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Flora and fauna survey highlights Trent Country Park’s bio-diversity

Published on:

17 August 2017

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A habitat survey of Trent Country Park will help Enfield Council to work co-operatively on the maintenance of park land and protection of several species of animals and plants.

 
- Trent Country Park habitat survey will help with nature conservation
- Friends of Trent Country Park to work in partnership with Enfield Council
- Results of the report to help with maintenance and enable best practice
 
A habitat survey of Trent Country Park will help Enfield Council to work co-operatively on the maintenance and management of park land and the protection of several species of animals and plants.
 
The survey, commissioned by the Friends of Trent Country Park, took into account 195 hectares of woodlands, grasslands and wetlands and looked at habitats and species, as well as site conditions and management.
 
Enfield Council’s Cabinet Member for Environment, Cllr Daniel Anderson, said: “We are grateful to the survey’s author and the Friends of the Park. The survey has provided invaluable information on one of the Borough’s most popular parks.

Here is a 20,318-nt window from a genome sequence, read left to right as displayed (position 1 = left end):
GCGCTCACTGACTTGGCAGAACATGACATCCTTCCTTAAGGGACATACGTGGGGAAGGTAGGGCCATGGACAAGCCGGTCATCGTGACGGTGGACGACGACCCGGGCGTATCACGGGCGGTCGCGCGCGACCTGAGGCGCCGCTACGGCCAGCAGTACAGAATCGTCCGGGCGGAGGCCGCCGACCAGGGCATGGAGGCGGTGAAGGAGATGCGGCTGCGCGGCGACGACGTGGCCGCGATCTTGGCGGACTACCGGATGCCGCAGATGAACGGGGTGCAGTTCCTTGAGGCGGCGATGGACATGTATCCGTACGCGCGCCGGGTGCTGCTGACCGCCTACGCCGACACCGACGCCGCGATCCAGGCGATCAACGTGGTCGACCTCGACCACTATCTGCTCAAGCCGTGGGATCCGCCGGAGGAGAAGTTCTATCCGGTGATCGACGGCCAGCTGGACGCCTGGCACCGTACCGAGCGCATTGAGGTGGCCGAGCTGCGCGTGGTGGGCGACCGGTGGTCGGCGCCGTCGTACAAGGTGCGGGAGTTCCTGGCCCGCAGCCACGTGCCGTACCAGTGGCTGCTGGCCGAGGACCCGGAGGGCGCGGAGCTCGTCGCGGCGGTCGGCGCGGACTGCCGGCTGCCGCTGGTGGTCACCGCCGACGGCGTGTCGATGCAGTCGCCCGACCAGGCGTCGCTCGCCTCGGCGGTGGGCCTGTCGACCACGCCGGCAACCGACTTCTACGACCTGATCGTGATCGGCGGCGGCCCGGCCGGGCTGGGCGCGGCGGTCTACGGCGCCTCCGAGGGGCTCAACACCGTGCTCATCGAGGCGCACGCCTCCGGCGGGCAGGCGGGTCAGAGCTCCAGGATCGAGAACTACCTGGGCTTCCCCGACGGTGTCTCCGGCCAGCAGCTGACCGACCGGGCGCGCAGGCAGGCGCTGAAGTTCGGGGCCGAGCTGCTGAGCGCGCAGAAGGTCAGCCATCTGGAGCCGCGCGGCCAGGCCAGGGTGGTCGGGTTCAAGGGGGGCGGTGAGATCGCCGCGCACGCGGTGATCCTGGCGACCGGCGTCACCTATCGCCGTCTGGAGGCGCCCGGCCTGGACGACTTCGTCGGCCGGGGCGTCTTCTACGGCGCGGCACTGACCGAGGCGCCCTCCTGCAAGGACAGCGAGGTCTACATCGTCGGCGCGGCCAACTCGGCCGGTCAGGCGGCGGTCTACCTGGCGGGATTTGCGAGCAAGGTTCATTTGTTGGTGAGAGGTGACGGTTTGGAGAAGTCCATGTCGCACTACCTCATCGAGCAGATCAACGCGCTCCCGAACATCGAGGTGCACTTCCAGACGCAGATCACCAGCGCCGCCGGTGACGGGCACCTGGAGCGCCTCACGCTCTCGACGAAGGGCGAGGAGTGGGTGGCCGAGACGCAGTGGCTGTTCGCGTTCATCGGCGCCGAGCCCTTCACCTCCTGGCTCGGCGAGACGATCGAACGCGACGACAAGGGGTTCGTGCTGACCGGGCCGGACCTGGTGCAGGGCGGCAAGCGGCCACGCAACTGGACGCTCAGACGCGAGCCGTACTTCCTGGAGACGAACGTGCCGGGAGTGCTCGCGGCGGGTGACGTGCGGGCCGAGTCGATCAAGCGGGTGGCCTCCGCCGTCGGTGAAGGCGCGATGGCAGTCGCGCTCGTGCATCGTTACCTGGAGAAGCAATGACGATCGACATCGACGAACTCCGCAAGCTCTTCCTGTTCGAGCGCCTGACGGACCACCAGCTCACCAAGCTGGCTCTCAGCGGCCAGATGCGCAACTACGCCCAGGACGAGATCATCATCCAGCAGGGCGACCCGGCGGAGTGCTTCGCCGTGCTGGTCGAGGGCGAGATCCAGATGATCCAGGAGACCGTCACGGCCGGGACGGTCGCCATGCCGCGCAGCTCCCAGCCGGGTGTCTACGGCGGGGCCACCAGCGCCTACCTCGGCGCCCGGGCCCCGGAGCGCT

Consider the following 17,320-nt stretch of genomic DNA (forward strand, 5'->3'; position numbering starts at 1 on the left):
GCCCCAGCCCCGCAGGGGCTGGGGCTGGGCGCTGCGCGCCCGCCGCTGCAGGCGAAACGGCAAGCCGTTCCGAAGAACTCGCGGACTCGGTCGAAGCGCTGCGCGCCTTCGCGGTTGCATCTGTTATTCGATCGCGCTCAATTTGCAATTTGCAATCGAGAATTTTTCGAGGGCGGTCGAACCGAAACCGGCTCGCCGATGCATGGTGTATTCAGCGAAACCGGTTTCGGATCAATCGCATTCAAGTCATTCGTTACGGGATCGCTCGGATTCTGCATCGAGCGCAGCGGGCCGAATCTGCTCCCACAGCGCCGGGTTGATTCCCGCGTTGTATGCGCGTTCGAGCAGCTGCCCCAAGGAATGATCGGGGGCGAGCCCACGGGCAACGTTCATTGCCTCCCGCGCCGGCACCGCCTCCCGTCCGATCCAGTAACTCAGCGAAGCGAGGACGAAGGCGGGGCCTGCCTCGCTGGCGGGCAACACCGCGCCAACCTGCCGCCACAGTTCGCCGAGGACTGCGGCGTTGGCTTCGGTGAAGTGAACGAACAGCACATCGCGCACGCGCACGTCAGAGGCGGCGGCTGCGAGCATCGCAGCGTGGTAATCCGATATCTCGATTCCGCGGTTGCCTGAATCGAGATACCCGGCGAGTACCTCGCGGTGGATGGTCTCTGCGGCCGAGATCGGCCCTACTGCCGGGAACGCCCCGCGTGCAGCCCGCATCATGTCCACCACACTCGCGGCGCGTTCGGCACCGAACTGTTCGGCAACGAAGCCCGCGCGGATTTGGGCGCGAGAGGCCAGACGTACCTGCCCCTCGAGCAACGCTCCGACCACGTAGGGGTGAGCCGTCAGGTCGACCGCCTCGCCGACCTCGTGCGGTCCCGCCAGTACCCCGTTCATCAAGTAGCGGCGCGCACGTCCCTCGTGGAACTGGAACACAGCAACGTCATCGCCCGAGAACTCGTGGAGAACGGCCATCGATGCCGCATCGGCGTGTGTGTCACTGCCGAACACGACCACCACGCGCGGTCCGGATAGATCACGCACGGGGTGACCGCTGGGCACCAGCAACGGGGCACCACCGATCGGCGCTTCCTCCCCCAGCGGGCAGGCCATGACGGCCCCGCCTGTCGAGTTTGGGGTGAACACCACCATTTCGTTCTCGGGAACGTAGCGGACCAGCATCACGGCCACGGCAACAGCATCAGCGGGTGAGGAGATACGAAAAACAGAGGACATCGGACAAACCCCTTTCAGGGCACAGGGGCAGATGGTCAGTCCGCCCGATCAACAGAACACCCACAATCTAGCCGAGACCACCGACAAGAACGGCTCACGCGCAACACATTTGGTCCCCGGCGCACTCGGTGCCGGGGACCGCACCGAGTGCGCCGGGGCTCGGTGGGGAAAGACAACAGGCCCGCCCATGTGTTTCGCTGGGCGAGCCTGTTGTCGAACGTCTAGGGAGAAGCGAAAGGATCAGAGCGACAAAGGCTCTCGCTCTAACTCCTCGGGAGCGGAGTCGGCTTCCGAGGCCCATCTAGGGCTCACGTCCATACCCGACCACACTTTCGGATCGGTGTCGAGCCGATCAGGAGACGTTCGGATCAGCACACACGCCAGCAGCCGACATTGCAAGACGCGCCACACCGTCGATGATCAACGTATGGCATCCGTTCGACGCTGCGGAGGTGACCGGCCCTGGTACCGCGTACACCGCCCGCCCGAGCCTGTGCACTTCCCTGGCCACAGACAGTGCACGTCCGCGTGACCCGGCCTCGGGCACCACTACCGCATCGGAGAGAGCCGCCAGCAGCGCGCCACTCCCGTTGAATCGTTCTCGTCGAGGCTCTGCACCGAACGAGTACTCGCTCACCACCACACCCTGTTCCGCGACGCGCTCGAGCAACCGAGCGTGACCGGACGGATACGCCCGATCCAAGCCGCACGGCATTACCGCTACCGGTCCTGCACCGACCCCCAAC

"Enfield Council will consider the recommendations and, wherever possible and appropriate, look at alternative management methods to maintain and enhance the park's biodiversity. Trent Country Park is an important hub for wildlife and we will do our utmost to preserve it, as part of our priority for growth and sustainability.”
 
The report concludes that the ancient woodland of Trent Country Park, presumed to be in existence since 1600 or earlier, and the diversity of habitats is of “national importance”. It recorded 281 different types of groups of plants and discovered some rarities including the uncommon native black poplar. Hundreds of records of species from Trent Country Park have now been put into a database known as the Greenspace Information for Greater London, the capital’s environmental records centre. More on this can be found here: http://www.gigl.org.uk/.
 
The report, Habitat Survey of Trent Country Park by consultant ecologist Denis J Vickers, will be made available to the public via the Friends of Trent Country Park website: http://www.friendsoftrentcountrypark.org.uk/